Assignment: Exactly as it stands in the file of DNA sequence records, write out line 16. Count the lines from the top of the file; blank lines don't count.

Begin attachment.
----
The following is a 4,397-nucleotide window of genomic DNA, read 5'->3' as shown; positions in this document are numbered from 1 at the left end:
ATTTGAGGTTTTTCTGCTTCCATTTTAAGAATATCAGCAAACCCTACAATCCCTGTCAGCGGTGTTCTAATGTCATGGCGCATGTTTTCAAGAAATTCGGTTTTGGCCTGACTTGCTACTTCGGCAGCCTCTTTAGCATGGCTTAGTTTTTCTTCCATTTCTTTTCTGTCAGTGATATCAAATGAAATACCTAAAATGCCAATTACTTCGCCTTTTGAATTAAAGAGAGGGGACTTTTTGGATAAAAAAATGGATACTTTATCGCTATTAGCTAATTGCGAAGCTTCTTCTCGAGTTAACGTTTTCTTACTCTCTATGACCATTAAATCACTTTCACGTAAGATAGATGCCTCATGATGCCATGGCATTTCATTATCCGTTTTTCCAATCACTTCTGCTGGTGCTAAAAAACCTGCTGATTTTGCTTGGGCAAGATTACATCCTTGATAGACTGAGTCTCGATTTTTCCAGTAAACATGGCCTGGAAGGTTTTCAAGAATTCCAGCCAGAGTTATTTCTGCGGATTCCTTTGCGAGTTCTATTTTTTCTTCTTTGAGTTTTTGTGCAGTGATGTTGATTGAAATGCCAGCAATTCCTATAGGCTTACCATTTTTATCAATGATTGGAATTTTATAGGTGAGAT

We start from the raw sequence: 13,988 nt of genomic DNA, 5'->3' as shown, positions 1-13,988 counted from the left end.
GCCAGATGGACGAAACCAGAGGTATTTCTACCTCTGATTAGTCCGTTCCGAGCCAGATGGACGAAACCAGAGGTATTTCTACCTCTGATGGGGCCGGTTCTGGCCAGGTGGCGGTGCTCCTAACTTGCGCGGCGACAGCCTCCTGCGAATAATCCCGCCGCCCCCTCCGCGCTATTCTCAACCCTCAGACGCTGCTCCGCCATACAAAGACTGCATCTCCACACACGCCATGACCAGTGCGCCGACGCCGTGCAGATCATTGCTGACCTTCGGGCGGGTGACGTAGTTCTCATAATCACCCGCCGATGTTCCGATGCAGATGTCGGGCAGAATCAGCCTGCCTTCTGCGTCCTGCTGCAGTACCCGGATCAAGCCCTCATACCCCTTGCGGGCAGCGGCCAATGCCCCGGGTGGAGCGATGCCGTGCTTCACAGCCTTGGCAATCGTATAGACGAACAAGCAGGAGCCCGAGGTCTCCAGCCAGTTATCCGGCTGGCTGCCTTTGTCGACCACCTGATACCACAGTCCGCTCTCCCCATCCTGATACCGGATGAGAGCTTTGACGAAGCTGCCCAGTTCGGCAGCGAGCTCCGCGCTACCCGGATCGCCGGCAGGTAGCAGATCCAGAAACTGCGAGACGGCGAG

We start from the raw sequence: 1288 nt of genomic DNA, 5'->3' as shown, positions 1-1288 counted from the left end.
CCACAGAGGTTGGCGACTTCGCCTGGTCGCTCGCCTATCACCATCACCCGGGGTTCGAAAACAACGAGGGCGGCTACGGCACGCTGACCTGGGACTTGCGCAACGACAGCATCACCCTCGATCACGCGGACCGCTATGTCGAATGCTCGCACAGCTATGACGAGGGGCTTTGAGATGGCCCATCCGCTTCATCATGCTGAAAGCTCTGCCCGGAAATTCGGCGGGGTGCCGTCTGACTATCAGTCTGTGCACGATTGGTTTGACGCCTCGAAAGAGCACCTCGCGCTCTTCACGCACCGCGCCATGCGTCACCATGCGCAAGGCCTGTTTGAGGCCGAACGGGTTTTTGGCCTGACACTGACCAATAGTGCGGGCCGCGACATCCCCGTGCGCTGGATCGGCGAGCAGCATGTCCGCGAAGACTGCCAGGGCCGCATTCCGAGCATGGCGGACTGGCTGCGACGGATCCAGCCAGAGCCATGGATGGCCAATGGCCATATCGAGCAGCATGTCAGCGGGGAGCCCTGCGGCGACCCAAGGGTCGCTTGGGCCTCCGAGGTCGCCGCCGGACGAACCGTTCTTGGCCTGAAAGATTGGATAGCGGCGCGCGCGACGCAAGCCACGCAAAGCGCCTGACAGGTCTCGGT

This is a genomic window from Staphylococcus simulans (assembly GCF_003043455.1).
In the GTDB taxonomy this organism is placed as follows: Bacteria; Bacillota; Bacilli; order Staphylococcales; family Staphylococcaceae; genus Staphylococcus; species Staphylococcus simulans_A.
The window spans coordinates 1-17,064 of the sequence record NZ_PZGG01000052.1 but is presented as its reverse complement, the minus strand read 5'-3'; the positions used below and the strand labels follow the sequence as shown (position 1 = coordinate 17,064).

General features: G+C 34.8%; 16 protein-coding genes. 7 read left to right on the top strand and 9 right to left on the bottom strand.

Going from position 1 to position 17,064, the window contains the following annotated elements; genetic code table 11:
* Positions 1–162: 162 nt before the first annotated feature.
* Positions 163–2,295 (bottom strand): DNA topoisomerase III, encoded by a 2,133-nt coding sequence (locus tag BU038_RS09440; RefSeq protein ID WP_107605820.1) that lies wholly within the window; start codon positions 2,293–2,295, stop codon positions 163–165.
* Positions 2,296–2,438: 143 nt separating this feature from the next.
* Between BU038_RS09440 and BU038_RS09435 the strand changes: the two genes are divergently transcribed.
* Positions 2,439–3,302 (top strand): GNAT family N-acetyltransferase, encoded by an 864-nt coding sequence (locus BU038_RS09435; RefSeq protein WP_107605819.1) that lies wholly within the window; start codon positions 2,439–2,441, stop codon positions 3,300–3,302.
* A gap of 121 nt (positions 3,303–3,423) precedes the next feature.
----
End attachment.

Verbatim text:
* Positions 2,439–3,302 (top strand): GNAT family N-acetyltransferase, encoded by an 864-nt coding sequence (locus BU038_RS09435; RefSeq protein WP_107605819.1) that lies wholly within the window; start codon positions 2,439–2,441, stop codon positions 3,300–3,302.